* File the depth gauges to the correct height. The file holder correctly sets the file height by resting on the depth gauge. Setting the depth gauge or joint clearance is dependent on the size of the chain. Take note that the depth, or clearance, is based on normal operating conditions. You can slightly change these depths depending on cutting conditions. For example, if you are cutting hardwood in cold temperatures (belowfreezing), the clearance may need reduction. Conversely, if cutting softwood, the clearance may be increased. This is important because a setting that is too low increases the possibility of kickback and vibration as well as overworks the saw. An overly high setting causes the saw to remove chips that are too small to be productive. * File the front corner of the depth gauge. Once you file the depth gauge to the correct height, the front corner will need filing to maintain a proper radius. This reduces friction and the chance of kickback. * File the top-plate to the correct angle. Hold the file at the correct top-plate angle. Most holders have a 30- and 35-degree angle scribed on the top of them. * File the side-plate angle. For a 90-degree side-plate angle, hold the file parallel with the top of the chain. For an 80 to 85-degree angle, tip the file slightly downward. * Check the cutting angle. The last angle, the cutting angle, forms automatically when the top- and side-plate angles are correct. It is usually 60 degrees. These are the most common angles for the most popular types of chain (See Figure 1, page 22).
Chain maintenance To keep the chain in good condition, you must tension it correctly and keep it well-lubricated. Improperly tensioned chains damage themselves as well as the drive sprocket and bar. A chain tensioned too tightly prematurely wears out the chain and the bar and may bend the crankshafts on smaller (18 inches or less) saws. Typically, this occurs when the tension is too tight while the chain is still warm. As it cools, it may shrink enough to bend the crankshaft.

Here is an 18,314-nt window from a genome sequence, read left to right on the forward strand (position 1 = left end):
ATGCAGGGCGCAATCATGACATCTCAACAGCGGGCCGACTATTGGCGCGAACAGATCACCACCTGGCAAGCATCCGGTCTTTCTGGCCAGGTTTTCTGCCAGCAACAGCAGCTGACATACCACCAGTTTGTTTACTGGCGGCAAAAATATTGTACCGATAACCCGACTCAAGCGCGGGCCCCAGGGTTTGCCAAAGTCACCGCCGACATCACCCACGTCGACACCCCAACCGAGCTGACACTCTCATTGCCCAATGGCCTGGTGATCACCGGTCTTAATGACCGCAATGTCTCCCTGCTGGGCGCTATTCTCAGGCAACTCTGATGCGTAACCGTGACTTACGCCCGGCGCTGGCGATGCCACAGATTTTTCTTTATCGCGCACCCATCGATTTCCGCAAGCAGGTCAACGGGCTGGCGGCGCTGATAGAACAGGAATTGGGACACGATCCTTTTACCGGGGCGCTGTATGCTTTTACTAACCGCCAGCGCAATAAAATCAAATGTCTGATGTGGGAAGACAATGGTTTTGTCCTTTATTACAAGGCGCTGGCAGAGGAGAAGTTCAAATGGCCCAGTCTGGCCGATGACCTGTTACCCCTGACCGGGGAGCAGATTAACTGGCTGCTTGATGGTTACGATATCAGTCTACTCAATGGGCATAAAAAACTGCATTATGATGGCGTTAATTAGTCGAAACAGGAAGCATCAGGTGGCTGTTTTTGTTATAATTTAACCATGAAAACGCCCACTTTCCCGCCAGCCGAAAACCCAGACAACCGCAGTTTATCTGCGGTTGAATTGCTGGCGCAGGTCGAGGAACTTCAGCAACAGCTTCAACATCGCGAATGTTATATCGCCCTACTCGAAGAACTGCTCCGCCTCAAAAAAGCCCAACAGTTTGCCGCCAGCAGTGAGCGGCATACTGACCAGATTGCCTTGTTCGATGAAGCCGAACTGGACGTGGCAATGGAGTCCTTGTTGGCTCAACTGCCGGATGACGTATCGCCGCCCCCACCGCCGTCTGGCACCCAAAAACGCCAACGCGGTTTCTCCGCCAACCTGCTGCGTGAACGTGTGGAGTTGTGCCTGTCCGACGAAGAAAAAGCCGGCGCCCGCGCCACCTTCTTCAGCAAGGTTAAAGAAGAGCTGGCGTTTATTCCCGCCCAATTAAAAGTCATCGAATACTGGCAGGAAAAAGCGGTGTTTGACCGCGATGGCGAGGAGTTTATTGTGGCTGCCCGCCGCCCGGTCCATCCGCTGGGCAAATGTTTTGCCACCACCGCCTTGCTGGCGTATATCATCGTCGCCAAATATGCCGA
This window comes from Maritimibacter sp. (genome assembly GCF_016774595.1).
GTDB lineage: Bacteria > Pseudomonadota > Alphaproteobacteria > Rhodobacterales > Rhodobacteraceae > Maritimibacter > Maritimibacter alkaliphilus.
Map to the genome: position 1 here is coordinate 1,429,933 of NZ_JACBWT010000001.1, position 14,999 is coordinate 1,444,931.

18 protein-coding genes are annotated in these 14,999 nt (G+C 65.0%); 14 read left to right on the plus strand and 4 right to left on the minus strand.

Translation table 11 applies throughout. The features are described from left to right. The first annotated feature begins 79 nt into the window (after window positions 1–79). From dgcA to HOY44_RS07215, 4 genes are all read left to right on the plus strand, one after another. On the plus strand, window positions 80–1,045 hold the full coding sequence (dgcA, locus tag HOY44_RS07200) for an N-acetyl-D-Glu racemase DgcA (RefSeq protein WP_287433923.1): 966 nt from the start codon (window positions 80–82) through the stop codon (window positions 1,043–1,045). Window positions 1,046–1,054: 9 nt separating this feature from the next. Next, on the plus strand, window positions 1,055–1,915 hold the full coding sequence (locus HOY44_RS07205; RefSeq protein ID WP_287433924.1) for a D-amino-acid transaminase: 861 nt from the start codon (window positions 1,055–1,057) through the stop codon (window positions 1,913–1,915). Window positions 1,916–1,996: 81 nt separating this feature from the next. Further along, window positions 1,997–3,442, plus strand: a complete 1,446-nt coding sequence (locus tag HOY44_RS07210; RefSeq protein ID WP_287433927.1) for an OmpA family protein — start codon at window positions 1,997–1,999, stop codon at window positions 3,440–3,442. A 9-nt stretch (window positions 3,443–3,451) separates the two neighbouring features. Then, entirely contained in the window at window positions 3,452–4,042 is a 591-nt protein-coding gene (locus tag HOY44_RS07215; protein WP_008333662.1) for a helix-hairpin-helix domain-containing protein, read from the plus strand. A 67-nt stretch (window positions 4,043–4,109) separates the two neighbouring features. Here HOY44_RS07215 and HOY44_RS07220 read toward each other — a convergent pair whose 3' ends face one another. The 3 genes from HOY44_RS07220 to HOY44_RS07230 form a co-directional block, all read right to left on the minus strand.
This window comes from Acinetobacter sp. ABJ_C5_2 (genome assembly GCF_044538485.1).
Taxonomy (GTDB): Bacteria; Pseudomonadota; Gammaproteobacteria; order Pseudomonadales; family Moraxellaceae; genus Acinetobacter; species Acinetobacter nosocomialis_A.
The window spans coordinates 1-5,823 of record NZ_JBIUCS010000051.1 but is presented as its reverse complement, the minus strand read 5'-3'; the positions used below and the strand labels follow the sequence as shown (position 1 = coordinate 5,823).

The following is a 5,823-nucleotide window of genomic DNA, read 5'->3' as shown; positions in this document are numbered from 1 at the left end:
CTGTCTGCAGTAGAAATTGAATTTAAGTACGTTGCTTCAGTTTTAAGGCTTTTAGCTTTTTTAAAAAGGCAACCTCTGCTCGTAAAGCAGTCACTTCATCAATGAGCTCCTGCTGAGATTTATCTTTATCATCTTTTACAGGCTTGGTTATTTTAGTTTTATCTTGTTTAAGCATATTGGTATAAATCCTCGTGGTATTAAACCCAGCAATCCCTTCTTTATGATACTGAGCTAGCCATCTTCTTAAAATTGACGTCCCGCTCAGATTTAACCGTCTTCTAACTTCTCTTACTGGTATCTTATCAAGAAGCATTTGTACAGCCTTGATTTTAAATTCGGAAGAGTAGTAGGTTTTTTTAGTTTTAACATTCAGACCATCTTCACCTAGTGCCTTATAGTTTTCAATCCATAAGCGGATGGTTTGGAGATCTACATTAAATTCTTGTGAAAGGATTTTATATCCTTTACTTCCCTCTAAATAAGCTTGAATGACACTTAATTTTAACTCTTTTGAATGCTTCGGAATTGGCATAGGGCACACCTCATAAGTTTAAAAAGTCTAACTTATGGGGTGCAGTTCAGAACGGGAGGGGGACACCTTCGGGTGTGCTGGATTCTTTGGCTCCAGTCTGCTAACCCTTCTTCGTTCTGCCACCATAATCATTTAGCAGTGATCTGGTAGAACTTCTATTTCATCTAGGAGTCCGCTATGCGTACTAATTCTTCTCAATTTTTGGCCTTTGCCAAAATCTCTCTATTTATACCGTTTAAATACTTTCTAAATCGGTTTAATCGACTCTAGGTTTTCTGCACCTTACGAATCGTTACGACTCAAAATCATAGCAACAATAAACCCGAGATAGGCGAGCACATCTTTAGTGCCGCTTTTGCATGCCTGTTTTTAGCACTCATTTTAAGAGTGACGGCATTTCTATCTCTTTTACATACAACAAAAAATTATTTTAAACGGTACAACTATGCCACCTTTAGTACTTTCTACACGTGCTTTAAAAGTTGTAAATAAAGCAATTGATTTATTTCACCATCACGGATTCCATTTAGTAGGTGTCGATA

Loose tension causes the chain to thrash and beat on the bar. In addition, when the chain is too loose, it may come off, causing damage to the chain, bar and-more importantly-inviting injury to you.
Michael McCaskey is a professor at the State University of New York (Cobleskill, N.Y.).
* Always file from the inside out, putting slight pressure on the forward stroke only. Make sure that the file contacts the entire cutting edge with each stroke. * Keep all cutters the same length. This keeps the depth-gauge clearance uniform. Otherwise, the chain cuts toward the side that has the longer teeth. * Always try to prevent the chain from hitting dirt, rocks or metal. This quickly dulls and chips the teeth. * File the cutters to remove damage from the cutting edges. * Clean the gullet after every fifth sharpening of the chain. A clean gullet opens the area for chip removal which, in turn, allows for better side-plate cutting action.
* Always tension the chain when the bar and chain are cool. Keep in mind that breaking in a new chain saw (chain-run-in) also is important because a new chain stretches more than an old one. Run the saw with a new chain under light cutting conditions and frequently check the chain for correct tension. * Store extra chains in an oil or diesel-fuel bath to keep them well lubricated. * Use bar oil to lubricate chains. Do not use old or dirty engine oil. * Make sure the automatic oilers are working by pointing the saw toward a fresh cut and watching for oil drops hitting the wood or for an oil stain. It is especially important to put extra oil on the chain before and after cutting.